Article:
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Part Three: Work & gender Roles in the Family
One role of the traditional family was to give prestige and status to it members. A person was "less an individual and more a member of a family." Each member of the family had a job, a position, a status.
Chores are fairly clearly divided by ones gender role in the Amish home. The man usually works on the farm, with the wife helping from time to time, if needed. The wife does the cooking, washing, cleaning, etc. Children grow up identifying with the parent of their sex. Boys tag along behind father, and girls stay indoors to help mother. There are, of course, many exceptions to this, but father is to be the head of the household.
In an Amish family I knew, father nodded his head at the beginning of a meal for silent prayer, and shuffled his feet or cleared his throat to end the period of prayer. He was mainly in charge of financial matters and writing checks. His wife would consult with him before making certain purchases, perhaps asking his opinion concerning buying a particular item. When there was disagreement, a point was reached where she would fall silent, and the final decision was made by the husband.
An article in the Amish monthly magazine Family Life discussed this matter of the man as head of the home, and the woman being subordinate to the man...
"Christ is the head of man, and man is the head of woman. One of the greatest needs of our time is men who will assume the responsibility which God has placed on their shoulders. Not to accept that responsibility is to lie down on the job, to fail God’s will."
Concerning the issue of equality of the sexes, another writer noted that...
"It’s not a question at all of whether or not women are as good as men. The Bible teaches very clearly that men and women are equal. But being equal in worth does not mean being the same in calling. Each has been assigned separate and distinct roles by the great Creator. If marriage were to be 50-50, that would result in two people being the head of the home. Not only is that not Scriptural, it isn’t even workable."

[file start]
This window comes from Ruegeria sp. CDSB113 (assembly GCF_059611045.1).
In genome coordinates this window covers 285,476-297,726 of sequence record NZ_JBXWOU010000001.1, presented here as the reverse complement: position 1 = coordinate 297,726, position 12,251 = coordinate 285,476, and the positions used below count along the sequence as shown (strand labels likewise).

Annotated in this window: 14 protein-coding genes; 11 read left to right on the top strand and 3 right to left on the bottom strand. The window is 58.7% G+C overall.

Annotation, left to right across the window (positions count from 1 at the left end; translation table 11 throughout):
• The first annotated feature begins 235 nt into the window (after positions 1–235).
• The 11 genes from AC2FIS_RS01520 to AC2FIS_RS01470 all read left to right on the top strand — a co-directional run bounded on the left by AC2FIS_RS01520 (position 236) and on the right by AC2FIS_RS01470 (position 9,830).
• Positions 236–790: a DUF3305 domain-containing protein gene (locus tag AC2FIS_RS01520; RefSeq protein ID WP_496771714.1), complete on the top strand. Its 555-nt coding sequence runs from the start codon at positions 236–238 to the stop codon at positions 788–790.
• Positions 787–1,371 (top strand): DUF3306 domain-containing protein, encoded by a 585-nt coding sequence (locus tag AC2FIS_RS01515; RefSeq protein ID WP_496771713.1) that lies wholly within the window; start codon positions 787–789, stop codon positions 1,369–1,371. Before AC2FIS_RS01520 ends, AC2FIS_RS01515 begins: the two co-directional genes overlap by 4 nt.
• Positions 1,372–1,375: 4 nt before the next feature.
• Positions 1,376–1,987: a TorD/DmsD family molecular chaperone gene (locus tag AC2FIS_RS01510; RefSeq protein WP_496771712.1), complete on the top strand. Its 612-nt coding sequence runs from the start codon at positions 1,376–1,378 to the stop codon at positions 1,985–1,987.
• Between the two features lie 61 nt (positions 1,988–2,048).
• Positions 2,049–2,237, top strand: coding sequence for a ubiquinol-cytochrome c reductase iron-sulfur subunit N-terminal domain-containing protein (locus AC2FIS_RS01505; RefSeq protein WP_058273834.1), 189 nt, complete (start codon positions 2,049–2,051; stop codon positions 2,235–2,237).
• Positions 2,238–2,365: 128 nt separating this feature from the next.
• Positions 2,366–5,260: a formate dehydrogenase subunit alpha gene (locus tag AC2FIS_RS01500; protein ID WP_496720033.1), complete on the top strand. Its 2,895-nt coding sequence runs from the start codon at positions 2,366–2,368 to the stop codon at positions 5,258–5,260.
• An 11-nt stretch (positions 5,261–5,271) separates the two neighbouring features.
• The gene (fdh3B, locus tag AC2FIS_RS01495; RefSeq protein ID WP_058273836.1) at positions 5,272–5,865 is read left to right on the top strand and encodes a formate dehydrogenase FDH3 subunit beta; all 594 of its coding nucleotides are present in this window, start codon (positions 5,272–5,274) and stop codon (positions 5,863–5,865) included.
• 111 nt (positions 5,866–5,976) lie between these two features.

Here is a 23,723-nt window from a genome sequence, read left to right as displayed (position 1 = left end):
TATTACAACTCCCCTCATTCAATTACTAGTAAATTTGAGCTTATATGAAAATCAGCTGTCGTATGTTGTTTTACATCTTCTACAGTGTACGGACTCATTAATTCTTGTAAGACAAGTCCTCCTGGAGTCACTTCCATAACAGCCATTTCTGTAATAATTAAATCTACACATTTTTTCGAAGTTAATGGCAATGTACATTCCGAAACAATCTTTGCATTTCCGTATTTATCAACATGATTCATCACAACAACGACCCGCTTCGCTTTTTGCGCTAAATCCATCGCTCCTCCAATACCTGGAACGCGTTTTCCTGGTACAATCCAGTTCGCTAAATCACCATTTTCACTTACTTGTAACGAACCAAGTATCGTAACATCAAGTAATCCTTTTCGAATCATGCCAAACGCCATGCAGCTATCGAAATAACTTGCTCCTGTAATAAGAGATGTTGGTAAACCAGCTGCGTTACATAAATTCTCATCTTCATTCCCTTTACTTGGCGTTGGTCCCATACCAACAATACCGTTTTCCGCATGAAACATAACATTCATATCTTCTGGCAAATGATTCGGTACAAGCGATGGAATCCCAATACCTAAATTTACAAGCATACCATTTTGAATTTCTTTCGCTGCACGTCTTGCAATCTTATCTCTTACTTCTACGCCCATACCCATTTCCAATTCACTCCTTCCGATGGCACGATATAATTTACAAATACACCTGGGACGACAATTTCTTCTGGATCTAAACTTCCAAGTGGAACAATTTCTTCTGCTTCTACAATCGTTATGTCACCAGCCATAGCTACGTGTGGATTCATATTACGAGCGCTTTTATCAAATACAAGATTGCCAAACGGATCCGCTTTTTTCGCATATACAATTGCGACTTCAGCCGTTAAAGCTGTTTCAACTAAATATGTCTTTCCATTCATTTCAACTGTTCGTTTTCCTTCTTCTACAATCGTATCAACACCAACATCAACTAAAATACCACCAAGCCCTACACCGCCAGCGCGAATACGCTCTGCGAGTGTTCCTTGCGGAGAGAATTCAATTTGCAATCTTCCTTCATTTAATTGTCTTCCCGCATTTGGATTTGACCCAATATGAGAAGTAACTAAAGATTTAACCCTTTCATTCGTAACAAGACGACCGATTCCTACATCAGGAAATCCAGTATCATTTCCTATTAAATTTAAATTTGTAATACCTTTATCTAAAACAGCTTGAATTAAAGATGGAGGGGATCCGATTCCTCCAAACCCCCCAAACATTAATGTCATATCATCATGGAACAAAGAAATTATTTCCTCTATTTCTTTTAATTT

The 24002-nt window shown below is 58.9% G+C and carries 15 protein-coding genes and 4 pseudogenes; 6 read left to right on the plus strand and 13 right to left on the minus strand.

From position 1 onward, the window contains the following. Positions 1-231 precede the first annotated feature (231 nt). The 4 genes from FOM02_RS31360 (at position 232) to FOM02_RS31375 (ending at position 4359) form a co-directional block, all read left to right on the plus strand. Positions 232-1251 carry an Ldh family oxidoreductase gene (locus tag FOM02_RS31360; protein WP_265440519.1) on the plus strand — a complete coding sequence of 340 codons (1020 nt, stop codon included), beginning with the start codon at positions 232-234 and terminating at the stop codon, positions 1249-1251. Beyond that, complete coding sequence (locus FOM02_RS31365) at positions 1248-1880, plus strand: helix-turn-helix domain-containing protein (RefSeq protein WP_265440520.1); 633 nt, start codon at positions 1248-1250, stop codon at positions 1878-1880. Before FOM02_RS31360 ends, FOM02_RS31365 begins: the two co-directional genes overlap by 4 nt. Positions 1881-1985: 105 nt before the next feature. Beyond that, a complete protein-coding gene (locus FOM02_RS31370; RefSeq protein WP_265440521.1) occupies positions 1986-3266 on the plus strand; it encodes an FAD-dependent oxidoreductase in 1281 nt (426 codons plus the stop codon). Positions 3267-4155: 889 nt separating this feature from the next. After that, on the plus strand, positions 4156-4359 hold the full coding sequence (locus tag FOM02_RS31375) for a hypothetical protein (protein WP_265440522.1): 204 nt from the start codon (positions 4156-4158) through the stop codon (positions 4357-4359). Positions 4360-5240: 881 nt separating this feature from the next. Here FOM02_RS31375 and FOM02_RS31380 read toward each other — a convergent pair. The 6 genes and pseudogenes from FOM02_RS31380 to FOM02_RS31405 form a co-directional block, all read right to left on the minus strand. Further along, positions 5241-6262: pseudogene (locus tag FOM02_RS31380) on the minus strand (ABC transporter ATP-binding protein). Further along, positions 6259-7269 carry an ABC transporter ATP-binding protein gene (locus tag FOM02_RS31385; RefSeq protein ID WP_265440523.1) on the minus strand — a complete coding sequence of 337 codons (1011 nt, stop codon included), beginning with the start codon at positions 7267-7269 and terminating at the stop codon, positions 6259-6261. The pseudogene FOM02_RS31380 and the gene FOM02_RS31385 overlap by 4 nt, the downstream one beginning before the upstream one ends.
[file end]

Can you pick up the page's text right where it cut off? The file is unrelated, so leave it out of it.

Another writer, however, stresses that...
"Subordinate does not mean inferior... The citizens shall be subordinate to the government, but this does not make them inferior citizens. The lay members should be subordinate to the leaders of the church, but this does not make inferior people out of them. Even the most brilliant pupil should be subordinate to his teacher, but this does not make him inferior. The same thing applies in the home between children and their parents, and between man and wife."
There are problem marriages, of course. Yet most Amish women seem to accept their position, although at times housework is boring and tiresome.
One Amish woman noted that she and her husband were opposites. She got up bright and early, but he was slow to arise. He had no concept of time and was forgetful, but each night she planned what she would do the following day. Her final comments are not uncommon ones by women writing to the editors...
"By now you’re wondering how we can stand each other. It took a while, but one thing we have always been able to do is talk things over, and that’s one of the keys---communication. I remember well the time he told me, 'How would you like to be like I am?' 'Impossible,' I answered. He then explained that that is what I am trying to do to him, trying to make him like I am, and he said that’s impossible, too... I began to realize we can complement each other... It is very essential to give in to each other, but it is not necessary to lose one’s individual identity."
In the 1970’s, when communes appeared in many parts of the USA, some "discoveries" were made by modern non-Amish in their attempt to return to nature and be self-sufficient. A visitor to a farm commune in California wrote that...
"It becomes clear why, in a community like this, sex roles are so well-defined and satisfying. When men actually do heavy physical labor like chopping trees, baling hay, and digging irrigation ditches, it feels very fulfilling for the women to tend the cabin, grind wheat, put up fruit, sew or knit. With no supermarkets and banks, there is a direct relationship between work and survival. It is thus possible for even the most repetitious jobs such as washing dishes or sawing wood to be spiritually rewarding."
Finally, concerning the elderly, Dr. John Hostetler notes in his book Amish Society that there are many advantages to growing old in Amish culture, such as prestige, economic security, and social and family continuity. "There is little problem with loneliness. Older people are assured of meaningful social participation." Published with permission from the Amish Country News. www.Amishcountrynews.com
Part 4 of this Amish series will return on June 15
|Next Friday a new post from old order Mennonite Martha on Buggy safety|